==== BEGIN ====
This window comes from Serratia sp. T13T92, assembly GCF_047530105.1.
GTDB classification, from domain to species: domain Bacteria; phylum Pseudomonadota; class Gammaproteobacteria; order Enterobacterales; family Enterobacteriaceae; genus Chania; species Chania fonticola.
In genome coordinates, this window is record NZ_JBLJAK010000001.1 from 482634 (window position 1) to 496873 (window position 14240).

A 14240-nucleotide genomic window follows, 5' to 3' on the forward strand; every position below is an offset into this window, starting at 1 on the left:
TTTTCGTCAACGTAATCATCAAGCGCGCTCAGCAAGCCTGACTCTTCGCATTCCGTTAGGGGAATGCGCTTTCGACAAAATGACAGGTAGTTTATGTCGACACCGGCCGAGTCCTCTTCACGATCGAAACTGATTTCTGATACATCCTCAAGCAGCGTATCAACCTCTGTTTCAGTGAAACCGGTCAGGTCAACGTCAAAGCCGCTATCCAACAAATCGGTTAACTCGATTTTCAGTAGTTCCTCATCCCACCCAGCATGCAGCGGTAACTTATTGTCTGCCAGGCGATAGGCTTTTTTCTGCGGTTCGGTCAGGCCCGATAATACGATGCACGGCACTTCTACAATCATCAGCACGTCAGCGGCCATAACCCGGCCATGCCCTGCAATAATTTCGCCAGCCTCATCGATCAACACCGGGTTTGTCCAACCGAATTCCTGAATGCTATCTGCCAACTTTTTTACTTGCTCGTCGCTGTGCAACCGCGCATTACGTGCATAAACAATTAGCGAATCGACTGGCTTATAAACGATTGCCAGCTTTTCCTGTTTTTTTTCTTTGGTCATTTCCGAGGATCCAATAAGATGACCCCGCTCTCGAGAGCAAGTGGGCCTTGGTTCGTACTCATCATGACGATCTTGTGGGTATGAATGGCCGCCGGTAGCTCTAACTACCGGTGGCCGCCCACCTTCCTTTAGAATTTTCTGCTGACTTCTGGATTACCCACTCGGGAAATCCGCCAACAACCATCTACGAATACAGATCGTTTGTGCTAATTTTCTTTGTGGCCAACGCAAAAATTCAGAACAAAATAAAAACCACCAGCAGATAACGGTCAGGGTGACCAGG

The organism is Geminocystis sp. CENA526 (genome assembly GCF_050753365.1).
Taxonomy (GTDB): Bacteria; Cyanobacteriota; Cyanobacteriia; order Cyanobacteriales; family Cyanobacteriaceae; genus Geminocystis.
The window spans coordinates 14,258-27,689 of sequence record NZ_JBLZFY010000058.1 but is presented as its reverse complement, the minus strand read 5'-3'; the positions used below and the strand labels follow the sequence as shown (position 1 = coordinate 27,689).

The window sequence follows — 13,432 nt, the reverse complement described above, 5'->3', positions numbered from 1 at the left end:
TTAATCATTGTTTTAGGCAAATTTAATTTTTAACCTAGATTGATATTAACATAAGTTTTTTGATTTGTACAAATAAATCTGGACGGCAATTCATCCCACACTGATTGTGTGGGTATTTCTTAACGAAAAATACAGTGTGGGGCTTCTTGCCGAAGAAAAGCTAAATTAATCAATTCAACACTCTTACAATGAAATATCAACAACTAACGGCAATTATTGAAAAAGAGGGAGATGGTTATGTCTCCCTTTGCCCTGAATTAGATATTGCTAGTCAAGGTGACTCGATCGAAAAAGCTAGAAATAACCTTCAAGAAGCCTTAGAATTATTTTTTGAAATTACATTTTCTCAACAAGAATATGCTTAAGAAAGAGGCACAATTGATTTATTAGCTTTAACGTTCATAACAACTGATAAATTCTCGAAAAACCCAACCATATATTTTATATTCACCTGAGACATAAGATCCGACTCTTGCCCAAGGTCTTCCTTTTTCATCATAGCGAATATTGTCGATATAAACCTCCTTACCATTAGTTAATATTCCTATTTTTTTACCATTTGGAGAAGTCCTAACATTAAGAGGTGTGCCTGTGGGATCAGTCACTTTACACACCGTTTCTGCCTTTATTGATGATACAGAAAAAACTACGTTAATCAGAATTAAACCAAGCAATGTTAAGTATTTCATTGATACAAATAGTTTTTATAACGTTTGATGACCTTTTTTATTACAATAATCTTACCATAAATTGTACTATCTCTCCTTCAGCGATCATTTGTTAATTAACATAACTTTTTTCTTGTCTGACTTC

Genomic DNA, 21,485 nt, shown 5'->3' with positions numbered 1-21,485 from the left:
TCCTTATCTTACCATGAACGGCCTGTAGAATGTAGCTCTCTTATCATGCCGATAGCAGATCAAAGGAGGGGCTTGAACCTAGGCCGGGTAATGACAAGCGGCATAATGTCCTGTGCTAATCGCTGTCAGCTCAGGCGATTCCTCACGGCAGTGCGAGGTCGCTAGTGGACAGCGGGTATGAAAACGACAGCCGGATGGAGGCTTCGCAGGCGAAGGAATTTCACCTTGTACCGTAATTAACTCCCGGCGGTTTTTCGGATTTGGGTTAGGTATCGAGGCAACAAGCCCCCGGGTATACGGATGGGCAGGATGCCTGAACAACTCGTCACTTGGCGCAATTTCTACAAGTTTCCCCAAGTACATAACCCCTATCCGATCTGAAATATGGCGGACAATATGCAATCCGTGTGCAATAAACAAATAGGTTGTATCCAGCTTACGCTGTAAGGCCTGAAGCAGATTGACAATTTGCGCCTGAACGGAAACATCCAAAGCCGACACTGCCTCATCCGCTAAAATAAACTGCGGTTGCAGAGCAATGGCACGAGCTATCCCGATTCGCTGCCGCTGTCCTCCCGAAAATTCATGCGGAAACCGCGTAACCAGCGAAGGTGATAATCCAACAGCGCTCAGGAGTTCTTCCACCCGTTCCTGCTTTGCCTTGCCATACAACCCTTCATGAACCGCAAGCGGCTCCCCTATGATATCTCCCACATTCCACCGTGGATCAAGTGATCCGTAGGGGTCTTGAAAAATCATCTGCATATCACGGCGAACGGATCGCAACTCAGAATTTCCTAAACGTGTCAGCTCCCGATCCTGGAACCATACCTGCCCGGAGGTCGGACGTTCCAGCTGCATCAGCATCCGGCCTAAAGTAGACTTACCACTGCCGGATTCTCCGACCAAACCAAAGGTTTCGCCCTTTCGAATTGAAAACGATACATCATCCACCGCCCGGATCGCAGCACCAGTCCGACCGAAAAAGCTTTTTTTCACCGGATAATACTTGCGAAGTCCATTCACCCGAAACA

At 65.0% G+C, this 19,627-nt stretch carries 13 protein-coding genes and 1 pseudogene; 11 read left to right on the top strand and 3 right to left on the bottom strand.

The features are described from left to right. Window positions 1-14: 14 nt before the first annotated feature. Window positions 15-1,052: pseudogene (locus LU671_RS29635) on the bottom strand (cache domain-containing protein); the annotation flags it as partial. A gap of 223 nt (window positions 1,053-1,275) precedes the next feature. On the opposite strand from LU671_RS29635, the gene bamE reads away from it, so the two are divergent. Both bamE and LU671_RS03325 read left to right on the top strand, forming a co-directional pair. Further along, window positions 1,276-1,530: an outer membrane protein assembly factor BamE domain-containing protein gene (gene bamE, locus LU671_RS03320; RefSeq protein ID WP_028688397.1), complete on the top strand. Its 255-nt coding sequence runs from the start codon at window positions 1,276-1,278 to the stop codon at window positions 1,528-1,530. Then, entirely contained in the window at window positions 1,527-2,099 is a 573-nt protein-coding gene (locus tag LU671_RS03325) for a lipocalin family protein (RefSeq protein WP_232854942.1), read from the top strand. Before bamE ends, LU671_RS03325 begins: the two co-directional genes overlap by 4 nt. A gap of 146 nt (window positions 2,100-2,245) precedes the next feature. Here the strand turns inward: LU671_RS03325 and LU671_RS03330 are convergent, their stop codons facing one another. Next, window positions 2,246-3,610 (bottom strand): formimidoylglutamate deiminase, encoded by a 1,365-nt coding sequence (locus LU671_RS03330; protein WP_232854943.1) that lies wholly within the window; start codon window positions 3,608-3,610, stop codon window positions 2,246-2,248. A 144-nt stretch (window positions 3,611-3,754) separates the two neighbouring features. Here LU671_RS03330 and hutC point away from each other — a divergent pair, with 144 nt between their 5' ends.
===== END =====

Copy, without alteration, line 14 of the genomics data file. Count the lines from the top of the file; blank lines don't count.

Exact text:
The features are described from left to right. Window positions 1-14: 14 nt before the first annotated feature. Window positions 15-1,052: pseudogene (locus LU671_RS29635) on the bottom strand (cache domain-containing protein); the annotation flags it as partial. A gap of 223 nt (window positions 1,053-1,275) precedes the next feature. On the opposite strand from LU671_RS29635, the gene bamE reads away from it, so the two are divergent. Both bamE and LU671_RS03325 read left to right on the top strand, forming a co-directional pair. Further along, window positions 1,276-1,530: an outer membrane protein assembly factor BamE domain-containing protein gene (gene bamE, locus LU671_RS03320; RefSeq protein ID WP_028688397.1), complete on the top strand. Its 255-nt coding sequence runs from the start codon at window positions 1,276-1,278 to the stop codon at window positions 1,528-1,530. Then, entirely contained in the window at window positions 1,527-2,099 is a 573-nt protein-coding gene (locus tag LU671_RS03325) for a lipocalin family protein (RefSeq protein WP_232854942.1), read from the top strand. Before bamE ends, LU671_RS03325 begins: the two co-directional genes overlap by 4 nt. A gap of 146 nt (window positions 2,100-2,245) precedes the next feature. Here the strand turns inward: LU671_RS03325 and LU671_RS03330 are convergent, their stop codons facing one another. Next, window positions 2,246-3,610 (bottom strand): formimidoylglutamate deiminase, encoded by a 1,365-nt coding sequence (locus LU671_RS03330; protein WP_232854943.1) that lies wholly within the window; start codon window positions 3,608-3,610, stop codon window positions 2,246-2,248. A 144-nt stretch (window positions 3,611-3,754) separates the two neighbouring features. Here LU671_RS03330 and hutC point away from each other — a divergent pair, with 144 nt between their 5' ends.